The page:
History of Oil

         Crude Oil: Key Historical Events

          Fundamentals of Oil
               Finding Oil & Gas
               Securing Leases
               Drilling For Oil & Gas
               Evaluating/Well Logging/Coring
               Completing the Well
               Artificial Lifts/Injection Wells
               Oil Production/Secondary Recovery
               Waterflooding in the Illinois Basin
               Operation/Sale of Oil

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Artificial Lifts & Injection Wells

After the well has been perforated, acidized or fractured, the well may not produce by natural flow. In such cases, artificial-lift equipment is usually installed to supplement the formation pressure.

Sucker-Rod Pumps
The artificial-lift method that involves surface pumps is known as rod pumping or beam pumping. Surface equipment used in this method imparts an up-and-down motion to a sucker-rod string that is attached to a piston or plunger pump submerged in the fluid of a well. Most rod-pumping units have the same general operating principles.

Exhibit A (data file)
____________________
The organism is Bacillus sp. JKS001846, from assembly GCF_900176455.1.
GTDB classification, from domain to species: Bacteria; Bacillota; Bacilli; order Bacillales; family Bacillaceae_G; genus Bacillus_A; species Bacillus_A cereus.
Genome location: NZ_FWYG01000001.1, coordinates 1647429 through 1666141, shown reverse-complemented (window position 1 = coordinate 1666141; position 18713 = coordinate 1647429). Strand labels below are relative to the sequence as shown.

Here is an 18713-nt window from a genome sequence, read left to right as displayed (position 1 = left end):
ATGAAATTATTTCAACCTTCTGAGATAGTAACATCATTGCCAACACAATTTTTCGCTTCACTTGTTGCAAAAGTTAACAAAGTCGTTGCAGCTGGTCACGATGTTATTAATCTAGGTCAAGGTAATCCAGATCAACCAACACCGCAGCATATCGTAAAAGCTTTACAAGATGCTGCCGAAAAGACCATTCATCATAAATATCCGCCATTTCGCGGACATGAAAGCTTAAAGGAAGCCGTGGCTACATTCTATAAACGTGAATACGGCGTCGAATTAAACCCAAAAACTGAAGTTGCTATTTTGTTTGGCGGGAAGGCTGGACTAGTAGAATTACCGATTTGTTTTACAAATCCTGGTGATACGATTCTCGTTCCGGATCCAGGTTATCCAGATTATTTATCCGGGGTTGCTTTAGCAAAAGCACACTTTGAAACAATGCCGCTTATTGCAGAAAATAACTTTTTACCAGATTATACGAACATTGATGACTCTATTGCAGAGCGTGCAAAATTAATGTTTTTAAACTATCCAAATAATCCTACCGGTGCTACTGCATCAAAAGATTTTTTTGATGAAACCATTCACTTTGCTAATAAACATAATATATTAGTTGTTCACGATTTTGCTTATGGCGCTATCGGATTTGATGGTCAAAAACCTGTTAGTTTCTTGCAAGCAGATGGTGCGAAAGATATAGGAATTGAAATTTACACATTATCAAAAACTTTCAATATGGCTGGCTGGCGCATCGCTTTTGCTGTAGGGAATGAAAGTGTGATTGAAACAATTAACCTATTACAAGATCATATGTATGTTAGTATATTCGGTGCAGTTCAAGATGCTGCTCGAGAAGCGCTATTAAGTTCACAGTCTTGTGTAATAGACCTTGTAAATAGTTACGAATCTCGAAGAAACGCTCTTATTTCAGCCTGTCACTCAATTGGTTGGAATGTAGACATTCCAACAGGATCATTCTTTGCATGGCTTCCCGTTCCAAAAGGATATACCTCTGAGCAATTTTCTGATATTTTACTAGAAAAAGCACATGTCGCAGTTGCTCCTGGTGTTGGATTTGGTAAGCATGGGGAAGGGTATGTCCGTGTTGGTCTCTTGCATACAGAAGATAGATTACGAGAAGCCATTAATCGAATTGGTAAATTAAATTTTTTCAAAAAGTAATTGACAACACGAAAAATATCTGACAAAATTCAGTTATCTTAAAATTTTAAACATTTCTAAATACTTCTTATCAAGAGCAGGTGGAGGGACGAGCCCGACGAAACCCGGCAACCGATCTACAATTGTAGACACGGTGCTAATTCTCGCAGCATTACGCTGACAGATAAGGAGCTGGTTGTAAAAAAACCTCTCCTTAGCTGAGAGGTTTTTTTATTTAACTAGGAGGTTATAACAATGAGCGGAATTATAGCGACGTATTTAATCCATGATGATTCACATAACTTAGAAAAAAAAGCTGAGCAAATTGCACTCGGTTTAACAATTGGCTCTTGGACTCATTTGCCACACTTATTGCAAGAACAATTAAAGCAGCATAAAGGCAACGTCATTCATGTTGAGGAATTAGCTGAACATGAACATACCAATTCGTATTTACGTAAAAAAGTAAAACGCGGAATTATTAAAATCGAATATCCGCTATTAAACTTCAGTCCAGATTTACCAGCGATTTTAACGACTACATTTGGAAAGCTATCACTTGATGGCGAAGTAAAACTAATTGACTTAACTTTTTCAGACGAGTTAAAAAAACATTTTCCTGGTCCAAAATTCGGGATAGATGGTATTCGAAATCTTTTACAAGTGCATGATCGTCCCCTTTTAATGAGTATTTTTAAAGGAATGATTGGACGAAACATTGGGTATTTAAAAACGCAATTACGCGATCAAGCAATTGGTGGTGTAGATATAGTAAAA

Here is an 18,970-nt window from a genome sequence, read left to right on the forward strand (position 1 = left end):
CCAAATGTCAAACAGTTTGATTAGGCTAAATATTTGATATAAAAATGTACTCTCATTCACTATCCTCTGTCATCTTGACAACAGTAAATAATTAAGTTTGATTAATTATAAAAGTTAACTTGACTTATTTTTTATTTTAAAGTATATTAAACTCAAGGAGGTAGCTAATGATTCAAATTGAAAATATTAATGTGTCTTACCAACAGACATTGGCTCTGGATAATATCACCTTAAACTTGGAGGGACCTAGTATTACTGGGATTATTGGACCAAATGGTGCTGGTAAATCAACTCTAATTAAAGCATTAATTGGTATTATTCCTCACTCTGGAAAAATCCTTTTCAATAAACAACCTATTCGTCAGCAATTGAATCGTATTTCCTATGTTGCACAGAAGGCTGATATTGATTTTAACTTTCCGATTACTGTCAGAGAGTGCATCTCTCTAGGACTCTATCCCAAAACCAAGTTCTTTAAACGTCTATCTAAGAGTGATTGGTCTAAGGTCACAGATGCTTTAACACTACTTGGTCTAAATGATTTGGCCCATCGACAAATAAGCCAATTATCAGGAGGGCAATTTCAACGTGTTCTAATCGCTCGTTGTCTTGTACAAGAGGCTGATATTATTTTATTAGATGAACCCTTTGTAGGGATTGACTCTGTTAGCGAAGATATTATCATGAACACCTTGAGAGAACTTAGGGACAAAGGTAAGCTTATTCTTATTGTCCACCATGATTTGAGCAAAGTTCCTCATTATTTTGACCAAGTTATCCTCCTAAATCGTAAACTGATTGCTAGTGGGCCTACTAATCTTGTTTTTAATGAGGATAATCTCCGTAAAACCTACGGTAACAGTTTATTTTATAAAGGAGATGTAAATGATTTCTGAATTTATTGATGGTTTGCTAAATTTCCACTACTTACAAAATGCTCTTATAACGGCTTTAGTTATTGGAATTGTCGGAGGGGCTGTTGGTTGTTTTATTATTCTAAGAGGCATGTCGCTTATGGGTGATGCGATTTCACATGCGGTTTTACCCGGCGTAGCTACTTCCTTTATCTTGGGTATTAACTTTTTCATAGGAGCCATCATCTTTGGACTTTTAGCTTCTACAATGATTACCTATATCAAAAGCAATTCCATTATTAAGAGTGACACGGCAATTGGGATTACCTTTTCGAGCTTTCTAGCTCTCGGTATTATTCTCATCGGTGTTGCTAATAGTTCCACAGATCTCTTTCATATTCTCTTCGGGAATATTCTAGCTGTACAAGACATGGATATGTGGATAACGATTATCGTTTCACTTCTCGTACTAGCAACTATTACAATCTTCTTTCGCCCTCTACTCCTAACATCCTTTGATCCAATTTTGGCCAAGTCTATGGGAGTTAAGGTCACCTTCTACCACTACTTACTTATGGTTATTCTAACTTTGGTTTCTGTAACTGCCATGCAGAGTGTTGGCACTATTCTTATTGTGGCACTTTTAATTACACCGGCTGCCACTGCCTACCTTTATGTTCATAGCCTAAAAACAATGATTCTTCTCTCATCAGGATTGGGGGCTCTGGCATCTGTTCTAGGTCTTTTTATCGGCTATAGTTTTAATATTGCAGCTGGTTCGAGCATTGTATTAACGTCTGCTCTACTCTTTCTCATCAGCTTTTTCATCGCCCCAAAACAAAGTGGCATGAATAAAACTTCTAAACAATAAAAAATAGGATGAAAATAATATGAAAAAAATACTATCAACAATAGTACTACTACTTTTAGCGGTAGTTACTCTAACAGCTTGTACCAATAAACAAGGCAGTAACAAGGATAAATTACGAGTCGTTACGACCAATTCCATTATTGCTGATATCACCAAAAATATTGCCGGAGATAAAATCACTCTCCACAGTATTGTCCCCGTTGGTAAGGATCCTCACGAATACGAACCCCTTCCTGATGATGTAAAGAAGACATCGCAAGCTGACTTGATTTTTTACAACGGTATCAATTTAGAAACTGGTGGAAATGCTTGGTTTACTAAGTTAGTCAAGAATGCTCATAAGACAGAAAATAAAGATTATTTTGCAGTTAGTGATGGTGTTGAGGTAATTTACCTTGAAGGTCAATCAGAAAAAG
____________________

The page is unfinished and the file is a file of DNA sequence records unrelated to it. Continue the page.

Injection Wells
Injection Well 1In the ordinary producing operation only a portion of the oil in place is recoverable by primary production methods. Such methods include free-flowing wells and production maintained by pumps. As oil is extracted from a reservoir or sands the pressure which brings the oil to the well is reduced. Secondary recovery methods are intended to increase the recoverable percentage of the oil in place by injecting a substance such as gas or water into the producing formation. The injected substance is intended to increase the pressure on the oil in the formation and drive it toward the well-bore.

Injection Well 2A well, called an injection well or water injection well, is usually drilled in order to inject the substance. Sometimes a previously drilled, abandoned well can be reworked as an injection well. When water is used as the injectant it is often produced on the property itself. Excess water produced by operating wells may be diverted to the injection well and used as the injectant. This method of water disposal usually alleviates the need for a separate water disposal well. If the water from the producing wells does not provide enough injectant to provide proper pressure for secondary recovery, a water supply well may be required to provide an adequate supply of water.

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